Many people I know think Starbucks coffee sucks - it's too bitter and too expensive. As for the expense, it's just like beer, people pay a premium for what they perceive as quality. And the thing about it being bitter, well I think these people probably like the brown water from other so-called coffee shops. I could say that I would much rather give my business to an independent coffee house if there were one close and convenient to me. But the truth is, I like the coffee at Starbucks.

This makes me think about beer and whether I would buy it from a conglomerate if its products were as ballsy as its marketing campaign. It doesn't seem possible that AB or Coors can suddenly made big, roasty imperial stouts without their board of directors flipping out. But why? Starbucks offers an edgy product that is certainly not in the mainstream ... and they make a lot of money. The reason is, like a large oil tanker, the macro brewer in today's world is too big and moving too steady to enable it to change course. But it's an interesting supposition. Small brewers have nothing to fear from AB. Personally, I would love to try a Miller Russian Imperial Stout.

But, alas, we all know that smaller is better. It allows for distinction and diversity. It fosters new ideas and improvements. And ultimately, it is the reason the entrepreneurial spirit lives here today. I believe all that, I really do, but I still like Starbucks.

Monday, March 06, 2006

Yes, we have no brewmaster

When friends of mine introduce me to others, they often say, "He's a brewmaster". That's funny, because when I was a computer analyst, no one ever introduced me as a programmer. This makes me think that brewing is still a somewhat mystical thing to many people. Many folks who visit the brewery have no idea how beer is made and I'm constantly asked 'how did you learn to do all this?'. Of course like many other professions, brewing is an easy and simple process and one that has been around forever.

The thing that bothers me is being called 'brewmaster'. It's not about modesty I assure you. In Germany, it takes many years of classical study and apprenticeship in order to be called a master brewer. I know brewers who use the term brewmaster to describe their jobs and I'm ok with that situation. But for me, when someone calls and asks to speak to the brewmaster, I tell them that we don't have one but will the brewer do?

Friday, March 03, 2006

The more the merrier

Although I consider myself a social person, I do admit that when I'm in the brewery alone, I relish the solitude. I enjoy moving at my own pace and insuring that things are done properly. I don't mean to suggest that I'm not grateful to the wonderful people that lend a hand at Heavyweight. We have the best volunteers anyone could ask for. I love their interest in what I do and the passion they share about beer.

And it's the sharing that's the important thing. Sharing and collaboration in brewing seem so natural and comfortable to me. I have collaborated with let's see ... beer writers, beer advocates, other brewers, a beer store manager and homebrewers. The product of these efforts have yielded the strange and interesting beers that really define Heavyweight Brewing.

My latest project (in the OTOP label) is a series of beers brewed with area homebrew clubs. The first was a bigger Pils-style lager made with the Princeton-based PALEALES. They brought twelve members to the brewery along with the suggestion to use a bunch of rye malt and helped me make 'Ivy League Pils'. The next group, the WHALES from Woodbridge, will join me at the brewery tomorrow to make a Scotch Wee Heavy. I plan to involve another one or two groups in future brews.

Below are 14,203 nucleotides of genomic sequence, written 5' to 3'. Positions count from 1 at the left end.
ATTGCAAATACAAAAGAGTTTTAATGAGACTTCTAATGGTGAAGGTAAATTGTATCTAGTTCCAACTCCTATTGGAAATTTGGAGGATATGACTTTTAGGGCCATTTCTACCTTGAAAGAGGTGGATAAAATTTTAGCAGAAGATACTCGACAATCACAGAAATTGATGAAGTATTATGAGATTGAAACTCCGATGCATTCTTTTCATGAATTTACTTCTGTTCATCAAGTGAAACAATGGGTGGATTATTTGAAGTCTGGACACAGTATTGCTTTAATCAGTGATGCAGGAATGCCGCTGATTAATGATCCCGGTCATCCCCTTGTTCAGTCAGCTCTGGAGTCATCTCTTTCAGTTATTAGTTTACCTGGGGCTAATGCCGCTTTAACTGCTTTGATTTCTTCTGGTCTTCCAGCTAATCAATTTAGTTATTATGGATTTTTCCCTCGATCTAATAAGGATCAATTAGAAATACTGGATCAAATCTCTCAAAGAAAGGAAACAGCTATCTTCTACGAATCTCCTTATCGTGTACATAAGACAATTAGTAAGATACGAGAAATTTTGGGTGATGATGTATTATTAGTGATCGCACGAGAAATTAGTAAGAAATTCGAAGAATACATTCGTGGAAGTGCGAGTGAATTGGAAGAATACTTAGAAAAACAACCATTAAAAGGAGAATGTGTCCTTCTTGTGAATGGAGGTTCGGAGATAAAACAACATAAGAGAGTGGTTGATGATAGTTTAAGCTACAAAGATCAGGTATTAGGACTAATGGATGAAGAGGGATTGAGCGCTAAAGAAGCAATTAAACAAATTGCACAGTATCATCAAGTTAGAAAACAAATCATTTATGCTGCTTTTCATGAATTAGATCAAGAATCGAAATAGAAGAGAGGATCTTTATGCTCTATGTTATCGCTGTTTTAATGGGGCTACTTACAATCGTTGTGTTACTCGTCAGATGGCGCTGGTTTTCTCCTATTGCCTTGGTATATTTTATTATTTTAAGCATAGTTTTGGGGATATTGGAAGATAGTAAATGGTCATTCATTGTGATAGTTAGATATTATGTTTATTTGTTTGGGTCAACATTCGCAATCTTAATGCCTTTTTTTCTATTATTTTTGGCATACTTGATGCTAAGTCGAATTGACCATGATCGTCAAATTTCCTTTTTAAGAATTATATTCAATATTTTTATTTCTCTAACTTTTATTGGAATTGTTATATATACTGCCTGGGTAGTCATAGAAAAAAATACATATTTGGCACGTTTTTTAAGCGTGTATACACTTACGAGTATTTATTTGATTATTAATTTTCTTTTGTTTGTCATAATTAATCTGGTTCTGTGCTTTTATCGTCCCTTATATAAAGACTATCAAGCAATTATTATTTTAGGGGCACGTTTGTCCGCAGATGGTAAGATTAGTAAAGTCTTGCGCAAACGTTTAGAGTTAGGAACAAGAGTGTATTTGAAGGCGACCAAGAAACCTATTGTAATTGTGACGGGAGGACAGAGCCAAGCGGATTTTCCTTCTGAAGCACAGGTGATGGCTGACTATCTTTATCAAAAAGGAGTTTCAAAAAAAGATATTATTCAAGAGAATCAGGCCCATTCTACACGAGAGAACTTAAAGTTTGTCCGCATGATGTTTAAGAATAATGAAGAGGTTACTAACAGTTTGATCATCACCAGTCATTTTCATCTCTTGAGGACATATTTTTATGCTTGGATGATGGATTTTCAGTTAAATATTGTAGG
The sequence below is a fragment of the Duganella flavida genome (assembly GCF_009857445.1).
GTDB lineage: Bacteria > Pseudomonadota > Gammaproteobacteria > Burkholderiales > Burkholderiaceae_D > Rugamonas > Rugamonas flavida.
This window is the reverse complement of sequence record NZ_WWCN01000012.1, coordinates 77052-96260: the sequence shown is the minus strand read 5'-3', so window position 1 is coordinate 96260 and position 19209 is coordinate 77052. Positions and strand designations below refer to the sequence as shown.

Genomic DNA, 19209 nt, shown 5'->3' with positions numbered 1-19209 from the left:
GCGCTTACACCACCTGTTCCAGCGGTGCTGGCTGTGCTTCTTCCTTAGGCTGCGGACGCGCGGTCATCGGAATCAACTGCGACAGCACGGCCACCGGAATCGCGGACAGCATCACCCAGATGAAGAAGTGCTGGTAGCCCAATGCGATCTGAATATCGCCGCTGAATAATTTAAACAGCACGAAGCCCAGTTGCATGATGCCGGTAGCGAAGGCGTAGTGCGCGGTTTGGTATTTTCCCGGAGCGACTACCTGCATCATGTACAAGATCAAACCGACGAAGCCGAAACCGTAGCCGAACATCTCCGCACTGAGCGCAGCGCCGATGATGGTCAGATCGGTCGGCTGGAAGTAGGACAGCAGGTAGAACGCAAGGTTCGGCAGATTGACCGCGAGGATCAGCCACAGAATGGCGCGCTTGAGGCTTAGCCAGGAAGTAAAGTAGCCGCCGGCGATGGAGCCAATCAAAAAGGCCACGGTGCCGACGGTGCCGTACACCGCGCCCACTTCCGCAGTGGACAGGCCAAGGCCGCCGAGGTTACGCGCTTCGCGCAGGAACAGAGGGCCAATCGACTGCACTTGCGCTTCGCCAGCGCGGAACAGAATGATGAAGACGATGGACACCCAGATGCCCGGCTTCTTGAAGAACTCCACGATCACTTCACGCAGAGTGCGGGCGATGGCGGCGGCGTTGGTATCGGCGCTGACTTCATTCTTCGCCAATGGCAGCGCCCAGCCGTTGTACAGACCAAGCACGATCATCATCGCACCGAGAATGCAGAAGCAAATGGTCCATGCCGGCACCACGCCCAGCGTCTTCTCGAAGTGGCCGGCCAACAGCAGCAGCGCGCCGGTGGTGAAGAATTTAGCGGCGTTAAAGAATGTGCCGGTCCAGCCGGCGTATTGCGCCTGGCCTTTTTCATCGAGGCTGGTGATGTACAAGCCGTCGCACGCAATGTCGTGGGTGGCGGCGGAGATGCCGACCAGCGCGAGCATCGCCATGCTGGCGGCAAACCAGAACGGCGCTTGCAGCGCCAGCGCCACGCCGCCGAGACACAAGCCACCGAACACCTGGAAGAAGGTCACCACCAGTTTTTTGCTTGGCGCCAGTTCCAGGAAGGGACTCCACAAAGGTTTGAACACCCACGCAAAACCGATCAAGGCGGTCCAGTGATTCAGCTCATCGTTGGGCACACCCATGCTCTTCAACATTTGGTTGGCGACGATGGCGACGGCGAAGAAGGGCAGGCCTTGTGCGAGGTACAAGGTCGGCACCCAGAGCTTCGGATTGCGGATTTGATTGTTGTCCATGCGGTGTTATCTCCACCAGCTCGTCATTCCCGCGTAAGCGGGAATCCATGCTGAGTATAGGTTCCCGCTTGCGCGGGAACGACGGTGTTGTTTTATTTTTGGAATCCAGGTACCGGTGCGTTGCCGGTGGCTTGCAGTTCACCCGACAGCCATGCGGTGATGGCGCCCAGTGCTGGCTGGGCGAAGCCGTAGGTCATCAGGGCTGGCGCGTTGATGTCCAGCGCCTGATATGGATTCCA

It's no where near as much fun to drink or make a beer alone. As much as I enjoy quiet times at the brewery, these group-brews remind me why I started a brewery in the first place and why beer is such a perfect social beverage.

Wednesday, March 01, 2006

Never losing focus

I don't know, is it a cliche to say that 'it's just about the beer'? Now, I know that marketing is important, but I've always believed that if you made a good product, you will reach the folks who matter most. Yes, I said it ... PRODUCT. All manufacturers make a product. Is it art?, passion? or maybe creative expression? Maybe, but in the end we're still trying to sell something. And sometimes the quality and perception is just not enough.

We recently had a restaurant take our beer off their tap selection because, get this, our marker/handle was too sophomoric and cheap-looking. Do people really judge the merits of a beer by the cool-looking tap-marker or label on the bottle? Well, I don't know or care; I never got into this business to make a lot of money, my focus is and will always be on the beer and the people who appreciate it. I don't make the beers I brew just to be different, I make them because I have to. It's what I do. Heavyweight is not about gimmickry, it's about brewing beers that expand the wonder and boundaries of style and definition. Sometimes, the focus of the beer supersedes the availability of a cool tap-marker, sorry Witherspoon Grill.

Folks tell me I should make a regular Pils or Pale ale to drive most of our sales. From what other breweries do, this seems to make a lot of business sense. I realize that after six plus years at Heavyweight, I have very little business sense. I shamefully admit that I am only a brewer, brewing what I want (and hoping that others want it too), and when I want and above everything else .... never losing focus.